Skip to main content Accessibility help
×
Home
Hostname: page-component-59b7f5684b-gsnzm Total loading time: 0.346 Render date: 2022-10-04T04:06:29.067Z Has data issue: true Feature Flags: { "shouldUseShareProductTool": true, "shouldUseHypothesis": true, "isUnsiloEnabled": true, "useRatesEcommerce": false, "displayNetworkTab": true, "displayNetworkMapGraph": false, "useSa": true } hasContentIssue true

10 - The Worth of Married Women in the English Church Courts, c.1550–1730

Published online by Cambridge University Press:  05 July 2013

Alexandra Shepard
Affiliation:
University of Glasgow
Cordelia Beattie
Affiliation:
University of Edinburgh
Matthew Frank Stevens
Affiliation:
Swansea University
Get access

Summary

When Joanna Remesbury and her husband Richard appeared as witnesses before the bishop of Salisbury's consistory court in 1599, they were both asked to provide an estimate of their net moveable estate. Richard, a shepherd, appears to have declared himself worth £20 in goods, ‘every man being paid’, before revising this estimate to the more modest sum of £10. Joanna, by contrast, responded that she did not know her worth ‘bycause shee is a married woman & therefore during the life of her husband her goodes are at his disposing’. In response to a further question enquiring about how they got a living, they both declared simply that Richard had a copyhold worth £5 per annum in the nearby parish of Purton. Joanna and Richard Remesbury were responding to questions routinely posed to witnesses in the church courts that were designed to test bias and to assess their creditworthiness both concerning the cause in dispute and more widely. As part of these efforts to assess the ‘persons’ of witnesses as well as their ‘sayings’, deponents were commonly asked for an account of their net worth in goods and how they maintained themselves. Such questions were usually asked indiscriminately of all witnesses appearing on behalf of a particular litigant, so that when posed to married women they contravened common law conventions that wives possessed no moveable property and that they should be maintained by their husbands.

Type
Chapter
Information
Publisher: Boydell & Brewer
Print publication year: 2013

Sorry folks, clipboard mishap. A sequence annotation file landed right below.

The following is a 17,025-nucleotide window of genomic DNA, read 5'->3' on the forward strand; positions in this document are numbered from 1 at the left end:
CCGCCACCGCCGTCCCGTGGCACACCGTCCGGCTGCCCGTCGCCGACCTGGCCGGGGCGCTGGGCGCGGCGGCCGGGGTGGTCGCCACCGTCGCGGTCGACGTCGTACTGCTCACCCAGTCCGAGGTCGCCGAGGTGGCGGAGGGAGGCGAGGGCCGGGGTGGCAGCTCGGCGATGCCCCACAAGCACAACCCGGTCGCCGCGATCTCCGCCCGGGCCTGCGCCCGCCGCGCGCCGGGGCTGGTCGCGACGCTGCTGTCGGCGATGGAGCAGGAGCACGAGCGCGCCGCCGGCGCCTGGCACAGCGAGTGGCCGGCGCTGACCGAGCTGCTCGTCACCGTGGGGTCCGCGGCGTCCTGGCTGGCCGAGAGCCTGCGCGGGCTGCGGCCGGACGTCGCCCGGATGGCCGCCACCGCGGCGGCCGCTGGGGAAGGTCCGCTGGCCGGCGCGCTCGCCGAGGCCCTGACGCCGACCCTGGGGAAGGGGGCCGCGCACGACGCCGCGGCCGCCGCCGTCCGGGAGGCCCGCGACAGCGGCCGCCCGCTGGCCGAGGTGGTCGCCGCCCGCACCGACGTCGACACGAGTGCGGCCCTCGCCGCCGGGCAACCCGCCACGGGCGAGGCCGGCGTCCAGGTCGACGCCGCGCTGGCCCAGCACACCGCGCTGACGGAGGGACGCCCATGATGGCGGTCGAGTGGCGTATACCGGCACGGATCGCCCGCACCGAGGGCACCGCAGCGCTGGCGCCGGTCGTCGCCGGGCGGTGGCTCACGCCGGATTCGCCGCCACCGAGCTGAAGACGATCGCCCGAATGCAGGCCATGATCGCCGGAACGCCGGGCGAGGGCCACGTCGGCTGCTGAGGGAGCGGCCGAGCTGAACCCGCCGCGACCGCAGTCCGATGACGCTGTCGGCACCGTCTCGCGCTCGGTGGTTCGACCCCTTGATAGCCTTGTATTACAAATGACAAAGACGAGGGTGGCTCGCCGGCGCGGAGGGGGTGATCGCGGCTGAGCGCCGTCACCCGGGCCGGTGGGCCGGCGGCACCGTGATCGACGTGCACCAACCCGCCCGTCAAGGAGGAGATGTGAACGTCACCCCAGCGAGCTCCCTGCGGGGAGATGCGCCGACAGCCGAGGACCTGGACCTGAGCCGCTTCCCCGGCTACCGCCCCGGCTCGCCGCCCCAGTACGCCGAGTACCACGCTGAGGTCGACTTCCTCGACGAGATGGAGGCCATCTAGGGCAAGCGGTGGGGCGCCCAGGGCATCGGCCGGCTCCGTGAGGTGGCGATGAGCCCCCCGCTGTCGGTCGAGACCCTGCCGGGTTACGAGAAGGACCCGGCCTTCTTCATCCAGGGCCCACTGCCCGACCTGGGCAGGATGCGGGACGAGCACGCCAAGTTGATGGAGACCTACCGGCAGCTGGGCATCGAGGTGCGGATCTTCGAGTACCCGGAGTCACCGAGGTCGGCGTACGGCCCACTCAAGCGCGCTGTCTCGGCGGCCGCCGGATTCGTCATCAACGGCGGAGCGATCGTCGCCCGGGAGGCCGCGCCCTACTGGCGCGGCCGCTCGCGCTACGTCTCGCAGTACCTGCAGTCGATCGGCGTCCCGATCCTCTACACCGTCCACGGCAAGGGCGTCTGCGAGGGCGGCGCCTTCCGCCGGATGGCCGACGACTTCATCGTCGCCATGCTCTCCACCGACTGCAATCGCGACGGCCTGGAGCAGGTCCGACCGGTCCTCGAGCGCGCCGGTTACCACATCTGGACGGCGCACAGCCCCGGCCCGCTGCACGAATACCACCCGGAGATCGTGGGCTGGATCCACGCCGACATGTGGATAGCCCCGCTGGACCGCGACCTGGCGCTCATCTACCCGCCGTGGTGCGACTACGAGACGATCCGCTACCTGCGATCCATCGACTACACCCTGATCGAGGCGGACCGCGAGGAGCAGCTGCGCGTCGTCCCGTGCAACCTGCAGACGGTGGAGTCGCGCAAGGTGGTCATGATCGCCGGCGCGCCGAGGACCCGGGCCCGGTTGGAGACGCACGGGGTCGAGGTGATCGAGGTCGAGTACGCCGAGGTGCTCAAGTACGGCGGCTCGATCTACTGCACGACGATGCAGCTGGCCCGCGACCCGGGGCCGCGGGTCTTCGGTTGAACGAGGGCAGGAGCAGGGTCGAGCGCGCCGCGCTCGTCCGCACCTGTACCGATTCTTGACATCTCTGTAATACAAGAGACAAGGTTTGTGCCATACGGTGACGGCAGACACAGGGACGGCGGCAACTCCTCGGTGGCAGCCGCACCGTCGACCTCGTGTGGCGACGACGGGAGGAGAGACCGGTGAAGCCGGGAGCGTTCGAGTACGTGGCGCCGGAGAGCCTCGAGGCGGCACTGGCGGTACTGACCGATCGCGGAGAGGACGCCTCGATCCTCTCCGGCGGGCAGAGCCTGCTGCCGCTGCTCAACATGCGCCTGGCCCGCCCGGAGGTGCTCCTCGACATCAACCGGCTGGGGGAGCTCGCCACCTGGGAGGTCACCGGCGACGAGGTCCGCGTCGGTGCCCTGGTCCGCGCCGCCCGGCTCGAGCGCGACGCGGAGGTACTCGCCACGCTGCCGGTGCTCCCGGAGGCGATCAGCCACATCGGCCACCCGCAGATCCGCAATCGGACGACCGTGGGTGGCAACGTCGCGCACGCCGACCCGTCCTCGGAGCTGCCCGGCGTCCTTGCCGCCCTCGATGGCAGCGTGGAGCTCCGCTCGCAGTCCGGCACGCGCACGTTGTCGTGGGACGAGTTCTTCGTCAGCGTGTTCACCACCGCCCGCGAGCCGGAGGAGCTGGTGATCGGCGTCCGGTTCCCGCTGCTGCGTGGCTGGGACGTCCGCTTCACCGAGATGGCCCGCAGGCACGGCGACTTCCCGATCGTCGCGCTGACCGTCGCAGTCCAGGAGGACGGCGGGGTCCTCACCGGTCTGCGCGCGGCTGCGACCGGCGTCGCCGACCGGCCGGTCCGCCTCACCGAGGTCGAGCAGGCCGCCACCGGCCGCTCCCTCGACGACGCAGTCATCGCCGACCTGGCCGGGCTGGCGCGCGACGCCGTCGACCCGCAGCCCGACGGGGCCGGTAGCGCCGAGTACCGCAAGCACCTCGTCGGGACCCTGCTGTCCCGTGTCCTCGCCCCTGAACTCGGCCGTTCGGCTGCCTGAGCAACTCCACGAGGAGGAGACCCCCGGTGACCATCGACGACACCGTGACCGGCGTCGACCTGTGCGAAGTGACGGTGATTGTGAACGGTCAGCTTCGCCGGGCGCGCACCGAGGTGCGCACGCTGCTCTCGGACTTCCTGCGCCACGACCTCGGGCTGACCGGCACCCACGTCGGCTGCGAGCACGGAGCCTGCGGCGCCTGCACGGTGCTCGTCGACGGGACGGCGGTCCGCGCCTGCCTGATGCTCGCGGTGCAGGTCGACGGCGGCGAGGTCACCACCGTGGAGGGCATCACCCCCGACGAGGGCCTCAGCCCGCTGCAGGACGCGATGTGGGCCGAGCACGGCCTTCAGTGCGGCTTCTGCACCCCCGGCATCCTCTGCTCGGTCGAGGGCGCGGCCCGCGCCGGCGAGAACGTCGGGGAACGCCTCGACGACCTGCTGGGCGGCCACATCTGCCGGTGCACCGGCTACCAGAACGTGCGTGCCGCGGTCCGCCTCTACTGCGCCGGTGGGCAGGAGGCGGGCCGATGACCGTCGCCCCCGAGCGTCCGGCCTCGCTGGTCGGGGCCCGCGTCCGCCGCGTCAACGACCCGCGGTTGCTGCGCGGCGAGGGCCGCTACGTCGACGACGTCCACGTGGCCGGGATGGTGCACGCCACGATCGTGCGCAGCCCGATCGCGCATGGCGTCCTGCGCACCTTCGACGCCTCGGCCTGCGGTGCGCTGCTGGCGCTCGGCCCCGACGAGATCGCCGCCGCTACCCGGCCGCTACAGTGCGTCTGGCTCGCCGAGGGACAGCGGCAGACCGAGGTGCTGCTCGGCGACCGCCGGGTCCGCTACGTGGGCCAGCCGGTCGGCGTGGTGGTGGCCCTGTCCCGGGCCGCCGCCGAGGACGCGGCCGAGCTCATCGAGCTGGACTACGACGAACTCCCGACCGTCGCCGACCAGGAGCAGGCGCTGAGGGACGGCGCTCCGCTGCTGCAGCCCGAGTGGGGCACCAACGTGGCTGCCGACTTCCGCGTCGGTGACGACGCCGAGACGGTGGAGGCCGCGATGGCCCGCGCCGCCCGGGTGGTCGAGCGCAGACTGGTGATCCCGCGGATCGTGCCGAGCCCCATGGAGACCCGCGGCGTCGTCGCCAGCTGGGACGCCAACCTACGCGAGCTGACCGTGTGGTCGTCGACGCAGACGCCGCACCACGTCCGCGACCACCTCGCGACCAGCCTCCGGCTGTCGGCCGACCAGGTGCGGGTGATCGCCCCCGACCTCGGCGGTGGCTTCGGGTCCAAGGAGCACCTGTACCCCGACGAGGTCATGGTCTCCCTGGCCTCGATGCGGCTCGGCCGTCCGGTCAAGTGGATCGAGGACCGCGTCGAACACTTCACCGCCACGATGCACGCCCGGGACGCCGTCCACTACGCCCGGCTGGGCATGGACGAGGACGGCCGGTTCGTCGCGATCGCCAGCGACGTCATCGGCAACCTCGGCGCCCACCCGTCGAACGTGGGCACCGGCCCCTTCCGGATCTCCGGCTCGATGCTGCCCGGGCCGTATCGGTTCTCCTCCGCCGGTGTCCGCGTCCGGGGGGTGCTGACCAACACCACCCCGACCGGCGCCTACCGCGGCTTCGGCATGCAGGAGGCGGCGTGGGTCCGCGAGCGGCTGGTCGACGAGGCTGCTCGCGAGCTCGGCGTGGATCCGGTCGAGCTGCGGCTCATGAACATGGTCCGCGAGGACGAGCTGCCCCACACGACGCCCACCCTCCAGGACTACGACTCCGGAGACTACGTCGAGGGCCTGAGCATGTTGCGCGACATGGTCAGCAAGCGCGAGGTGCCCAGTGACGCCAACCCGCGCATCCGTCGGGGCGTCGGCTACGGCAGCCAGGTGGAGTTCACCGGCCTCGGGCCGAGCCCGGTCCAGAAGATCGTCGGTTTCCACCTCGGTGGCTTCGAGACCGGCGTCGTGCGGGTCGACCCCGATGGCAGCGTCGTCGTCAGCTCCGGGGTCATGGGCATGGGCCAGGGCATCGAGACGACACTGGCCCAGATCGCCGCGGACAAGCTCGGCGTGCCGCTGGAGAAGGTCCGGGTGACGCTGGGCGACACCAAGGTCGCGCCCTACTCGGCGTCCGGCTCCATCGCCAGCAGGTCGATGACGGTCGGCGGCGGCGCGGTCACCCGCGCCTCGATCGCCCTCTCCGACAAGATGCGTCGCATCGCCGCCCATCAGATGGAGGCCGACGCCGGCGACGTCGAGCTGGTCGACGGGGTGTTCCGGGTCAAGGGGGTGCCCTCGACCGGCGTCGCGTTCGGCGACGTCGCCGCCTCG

Access options

Get access to the full version of this content by using one of the access options below. (Log in options will check for institutional or personal access. Content may require purchase if you do not have access.)

Save book to Kindle

To save this book to your Kindle, first ensure coreplatform@cambridge.org is added to your Approved Personal Document E-mail List under your Personal Document Settings on the Manage Your Content and Devices page of your Amazon account. Then enter the ‘name’ part of your Kindle email address below. Find out more about saving to your Kindle.

Note you can select to save to either the @free.kindle.com or @kindle.com variations. ‘@free.kindle.com’ emails are free but can only be saved to your device when it is connected to wi-fi. ‘@kindle.com’ emails can be delivered even when you are not connected to wi-fi, but note that service fees apply.

Find out more about the Kindle Personal Document Service.

Available formats
×

Save book to Dropbox

To save content items to your account, please confirm that you agree to abide by our usage policies. If this is the first time you use this feature, you will be asked to authorise Cambridge Core to connect with your account. Find out more about saving content to Dropbox.

Available formats
×

Save book to Google Drive

To save content items to your account, please confirm that you agree to abide by our usage policies. If this is the first time you use this feature, you will be asked to authorise Cambridge Core to connect with your account. Find out more about saving content to Google Drive.

Available formats
×